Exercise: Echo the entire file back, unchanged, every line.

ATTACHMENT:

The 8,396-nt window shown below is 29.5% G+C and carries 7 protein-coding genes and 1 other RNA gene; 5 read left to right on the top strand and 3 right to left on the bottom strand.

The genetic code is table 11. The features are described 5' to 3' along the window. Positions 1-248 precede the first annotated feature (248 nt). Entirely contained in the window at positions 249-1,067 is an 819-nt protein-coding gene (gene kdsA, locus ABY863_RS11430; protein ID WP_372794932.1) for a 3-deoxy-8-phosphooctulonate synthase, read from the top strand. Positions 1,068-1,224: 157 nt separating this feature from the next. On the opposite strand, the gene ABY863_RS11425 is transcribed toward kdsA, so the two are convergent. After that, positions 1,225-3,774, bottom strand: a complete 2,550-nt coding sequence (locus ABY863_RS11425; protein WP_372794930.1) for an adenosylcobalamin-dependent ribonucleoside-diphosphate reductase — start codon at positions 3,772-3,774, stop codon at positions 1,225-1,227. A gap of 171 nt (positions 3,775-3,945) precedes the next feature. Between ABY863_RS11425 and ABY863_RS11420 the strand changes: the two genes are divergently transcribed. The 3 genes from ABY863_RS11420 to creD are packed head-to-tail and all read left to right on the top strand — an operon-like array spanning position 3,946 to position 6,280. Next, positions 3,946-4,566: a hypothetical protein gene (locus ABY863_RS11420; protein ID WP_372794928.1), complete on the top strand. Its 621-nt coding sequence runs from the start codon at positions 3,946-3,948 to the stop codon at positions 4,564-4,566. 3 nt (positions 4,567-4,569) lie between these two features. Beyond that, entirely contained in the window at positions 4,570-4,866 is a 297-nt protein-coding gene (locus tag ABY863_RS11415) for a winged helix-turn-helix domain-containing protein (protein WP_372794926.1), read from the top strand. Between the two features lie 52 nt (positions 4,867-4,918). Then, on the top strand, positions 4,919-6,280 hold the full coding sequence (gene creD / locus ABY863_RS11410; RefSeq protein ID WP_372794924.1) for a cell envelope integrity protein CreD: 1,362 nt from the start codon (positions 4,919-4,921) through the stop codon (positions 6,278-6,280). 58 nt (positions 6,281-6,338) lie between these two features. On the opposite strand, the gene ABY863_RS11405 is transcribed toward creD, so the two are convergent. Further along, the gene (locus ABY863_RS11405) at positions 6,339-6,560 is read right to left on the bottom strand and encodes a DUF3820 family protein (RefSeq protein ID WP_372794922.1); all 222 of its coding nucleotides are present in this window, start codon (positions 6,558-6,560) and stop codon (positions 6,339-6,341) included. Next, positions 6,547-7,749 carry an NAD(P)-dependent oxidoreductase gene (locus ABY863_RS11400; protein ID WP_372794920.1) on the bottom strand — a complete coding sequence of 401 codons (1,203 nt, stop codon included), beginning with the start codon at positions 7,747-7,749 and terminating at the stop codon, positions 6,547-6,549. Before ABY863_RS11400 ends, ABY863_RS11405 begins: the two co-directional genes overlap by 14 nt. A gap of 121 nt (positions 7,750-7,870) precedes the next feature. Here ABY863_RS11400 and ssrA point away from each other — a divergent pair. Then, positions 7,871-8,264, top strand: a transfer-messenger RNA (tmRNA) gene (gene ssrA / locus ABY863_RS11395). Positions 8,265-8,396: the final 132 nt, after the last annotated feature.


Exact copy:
The 8,396-nt window shown below is 29.5% G+C and carries 7 protein-coding genes and 1 other RNA gene; 5 read left to right on the top strand and 3 right to left on the bottom strand.

The genetic code is table 11. The features are described 5' to 3' along the window. Positions 1-248 precede the first annotated feature (248 nt). Entirely contained in the window at positions 249-1,067 is an 819-nt protein-coding gene (gene kdsA, locus ABY863_RS11430; protein ID WP_372794932.1) for a 3-deoxy-8-phosphooctulonate synthase, read from the top strand. Positions 1,068-1,224: 157 nt separating this feature from the next. On the opposite strand, the gene ABY863_RS11425 is transcribed toward kdsA, so the two are convergent. After that, positions 1,225-3,774, bottom strand: a complete 2,550-nt coding sequence (locus ABY863_RS11425; protein WP_372794930.1) for an adenosylcobalamin-dependent ribonucleoside-diphosphate reductase — start codon at positions 3,772-3,774, stop codon at positions 1,225-1,227. A gap of 171 nt (positions 3,775-3,945) precedes the next feature. Between ABY863_RS11425 and ABY863_RS11420 the strand changes: the two genes are divergently transcribed. The 3 genes from ABY863_RS11420 to creD are packed head-to-tail and all read left to right on the top strand — an operon-like array spanning position 3,946 to position 6,280. Next, positions 3,946-4,566: a hypothetical protein gene (locus ABY863_RS11420; protein ID WP_372794928.1), complete on the top strand. Its 621-nt coding sequence runs from the start codon at positions 3,946-3,948 to the stop codon at positions 4,564-4,566. 3 nt (positions 4,567-4,569) lie between these two features. Beyond that, entirely contained in the window at positions 4,570-4,866 is a 297-nt protein-coding gene (locus tag ABY863_RS11415) for a winged helix-turn-helix domain-containing protein (protein WP_372794926.1), read from the top strand. Between the two features lie 52 nt (positions 4,867-4,918). Then, on the top strand, positions 4,919-6,280 hold the full coding sequence (gene creD / locus ABY863_RS11410; RefSeq protein ID WP_372794924.1) for a cell envelope integrity protein CreD: 1,362 nt from the start codon (positions 4,919-4,921) through the stop codon (positions 6,278-6,280). 58 nt (positions 6,281-6,338) lie between these two features. On the opposite strand, the gene ABY863_RS11405 is transcribed toward creD, so the two are convergent. Further along, the gene (locus ABY863_RS11405) at positions 6,339-6,560 is read right to left on the bottom strand and encodes a DUF3820 family protein (RefSeq protein ID WP_372794922.1); all 222 of its coding nucleotides are present in this window, start codon (positions 6,558-6,560) and stop codon (positions 6,339-6,341) included. Next, positions 6,547-7,749 carry an NAD(P)-dependent oxidoreductase gene (locus ABY863_RS11400; protein ID WP_372794920.1) on the bottom strand — a complete coding sequence of 401 codons (1,203 nt, stop codon included), beginning with the start codon at positions 7,747-7,749 and terminating at the stop codon, positions 6,547-6,549. Before ABY863_RS11400 ends, ABY863_RS11405 begins: the two co-directional genes overlap by 14 nt. A gap of 121 nt (positions 7,750-7,870) precedes the next feature. Here ABY863_RS11400 and ssrA point away from each other — a divergent pair. Then, positions 7,871-8,264, top strand: a transfer-messenger RNA (tmRNA) gene (gene ssrA / locus ABY863_RS11395). Positions 8,265-8,396: the final 132 nt, after the last annotated feature.